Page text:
For many people, English playwright William Shakespeare is inextricably linked to the city of London: it was here, after all, that his work coincided with the rise of theatre culture, spanning the period of time between the late mediaeval era and the modern age. In reality, however, Shakespeare was born in the small town of Stratford-upon-Avon, and always maintained close ties with his birthplace, even at the height of his fame in London. Some people believe that the place in which we are born becomes a fundamental part of who we are, and has an impact on our entire life, and this was certainly true for William Shakespeare: Stratford-upon-Avon played an important role in the playwright’s life story, personality, and incredible works. Certain settings and characters in his plays are almost certainly references to the town where he grew up, and he uses local terms in his work, such as for the many different kinds of flowers he refers to. Shakespeare’s language is also reminiscent of his roots, making it even more vibrant, although the many modernisations of his plays tend to standardise the lively and colourful idioms that distinguish the original versions.
Our family and personal history have a profound impact on our personality and careers, so it is also important to take a closer look at Shakespeare’s background. He was born on the 23rd of April 1564 to John Shakespeare and Mary Arden, a high-standing and well respected couple in the village of Stratford-upon-Avon. John Shakespeare was likely a Catholic, and this affected the family, as the only accepted religion at the time was Protestantism; Catholicism was banned, and anyone caught professing the Catholic faith was fined and could even have their land confiscated. The reign of Queen Elizabeth I, who came to the throne in 1588, also imposed many other restrictions, which affected Shakespeare’s personal life and work: on the one hand, the Elizabethan period is typically remembered as the dawning of a new and exciting cultural movement that marked the end of the mediaeval period; on the other hand, however, the monarchy ruled over the entire country with an iron fist, and the era was defined by violence, short life expectancy, and plagues.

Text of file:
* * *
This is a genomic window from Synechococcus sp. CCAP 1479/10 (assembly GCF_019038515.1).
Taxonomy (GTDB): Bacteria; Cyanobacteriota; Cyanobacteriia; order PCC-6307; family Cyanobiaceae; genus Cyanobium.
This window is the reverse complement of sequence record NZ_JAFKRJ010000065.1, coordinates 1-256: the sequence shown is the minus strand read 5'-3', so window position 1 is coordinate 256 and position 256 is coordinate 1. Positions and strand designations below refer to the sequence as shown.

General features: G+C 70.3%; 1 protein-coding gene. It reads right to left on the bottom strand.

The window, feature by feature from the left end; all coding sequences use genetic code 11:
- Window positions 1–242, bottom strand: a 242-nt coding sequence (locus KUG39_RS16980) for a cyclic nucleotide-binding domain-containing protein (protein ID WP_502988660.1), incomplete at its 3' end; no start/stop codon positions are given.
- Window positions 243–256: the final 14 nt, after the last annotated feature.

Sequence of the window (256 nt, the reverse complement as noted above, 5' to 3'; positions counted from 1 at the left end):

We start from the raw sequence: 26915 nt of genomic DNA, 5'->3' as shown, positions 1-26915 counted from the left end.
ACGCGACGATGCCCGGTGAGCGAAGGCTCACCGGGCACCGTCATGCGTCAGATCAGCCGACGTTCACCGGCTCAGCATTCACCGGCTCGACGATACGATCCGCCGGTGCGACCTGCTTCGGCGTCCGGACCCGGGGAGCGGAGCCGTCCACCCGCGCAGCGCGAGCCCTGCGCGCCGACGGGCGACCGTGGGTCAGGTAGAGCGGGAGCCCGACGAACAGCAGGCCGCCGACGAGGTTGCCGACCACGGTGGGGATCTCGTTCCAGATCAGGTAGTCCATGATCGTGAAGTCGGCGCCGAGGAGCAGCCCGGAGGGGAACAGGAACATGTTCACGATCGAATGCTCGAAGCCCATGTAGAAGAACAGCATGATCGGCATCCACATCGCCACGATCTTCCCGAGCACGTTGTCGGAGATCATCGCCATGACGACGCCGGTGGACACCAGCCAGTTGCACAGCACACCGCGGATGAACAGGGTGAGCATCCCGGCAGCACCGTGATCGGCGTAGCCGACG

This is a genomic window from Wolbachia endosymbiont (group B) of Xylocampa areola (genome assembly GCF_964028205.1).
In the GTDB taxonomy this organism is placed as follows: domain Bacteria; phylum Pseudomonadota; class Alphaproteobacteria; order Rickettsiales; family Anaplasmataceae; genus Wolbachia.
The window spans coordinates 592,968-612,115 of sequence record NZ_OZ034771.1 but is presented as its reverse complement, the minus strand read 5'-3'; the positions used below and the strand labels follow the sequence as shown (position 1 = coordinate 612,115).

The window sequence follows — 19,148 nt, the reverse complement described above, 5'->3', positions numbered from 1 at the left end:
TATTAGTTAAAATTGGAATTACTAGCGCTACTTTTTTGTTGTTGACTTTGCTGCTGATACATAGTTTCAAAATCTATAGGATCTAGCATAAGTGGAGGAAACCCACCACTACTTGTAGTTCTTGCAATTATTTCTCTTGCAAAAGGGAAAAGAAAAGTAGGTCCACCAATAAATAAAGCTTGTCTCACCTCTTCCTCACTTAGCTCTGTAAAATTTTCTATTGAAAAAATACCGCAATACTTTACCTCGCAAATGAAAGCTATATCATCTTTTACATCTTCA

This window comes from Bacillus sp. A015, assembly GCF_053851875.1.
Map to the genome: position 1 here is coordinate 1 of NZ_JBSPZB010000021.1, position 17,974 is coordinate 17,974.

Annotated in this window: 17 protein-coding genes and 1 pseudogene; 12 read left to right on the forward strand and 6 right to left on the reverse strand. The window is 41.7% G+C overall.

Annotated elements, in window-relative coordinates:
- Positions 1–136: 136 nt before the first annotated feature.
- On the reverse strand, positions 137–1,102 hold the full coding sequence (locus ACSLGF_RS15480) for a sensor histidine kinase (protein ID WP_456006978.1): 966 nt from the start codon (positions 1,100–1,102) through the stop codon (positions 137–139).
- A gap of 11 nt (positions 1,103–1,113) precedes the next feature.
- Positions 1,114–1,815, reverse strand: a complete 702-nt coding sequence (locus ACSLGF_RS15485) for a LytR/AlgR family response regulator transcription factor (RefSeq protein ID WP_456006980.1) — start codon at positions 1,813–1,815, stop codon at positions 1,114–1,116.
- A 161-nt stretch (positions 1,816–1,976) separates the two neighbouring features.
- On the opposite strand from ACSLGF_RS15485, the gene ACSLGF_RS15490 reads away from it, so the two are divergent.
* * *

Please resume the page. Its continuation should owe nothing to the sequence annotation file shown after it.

Despite suspicions surrounding their religion, the Shakespeare family flourished and became prominent members of the community in Stratford-upon-Avon, and John Shakespeare was a respected merchant, glove maker, and politician for many decades. The family was wealthy, and it is believed that they had a close and loving relationship with each other, and both of these factors may well have saved William Shakespeare from a premature death, as infant mortality rates were shockingly high at the time. The fact that William was sent to school, where he learnt to read and write, is a testament to the family’s prominence and standing; it is believed that John Shakespeare, on the other hand, was able to read, but not to write.
At just eighteen years old, William Shakespeare married Anne Hathaway, who was eight years his senior. They had three children, Susanna, Hamnet, and Judith, and remained married until Anne’s death.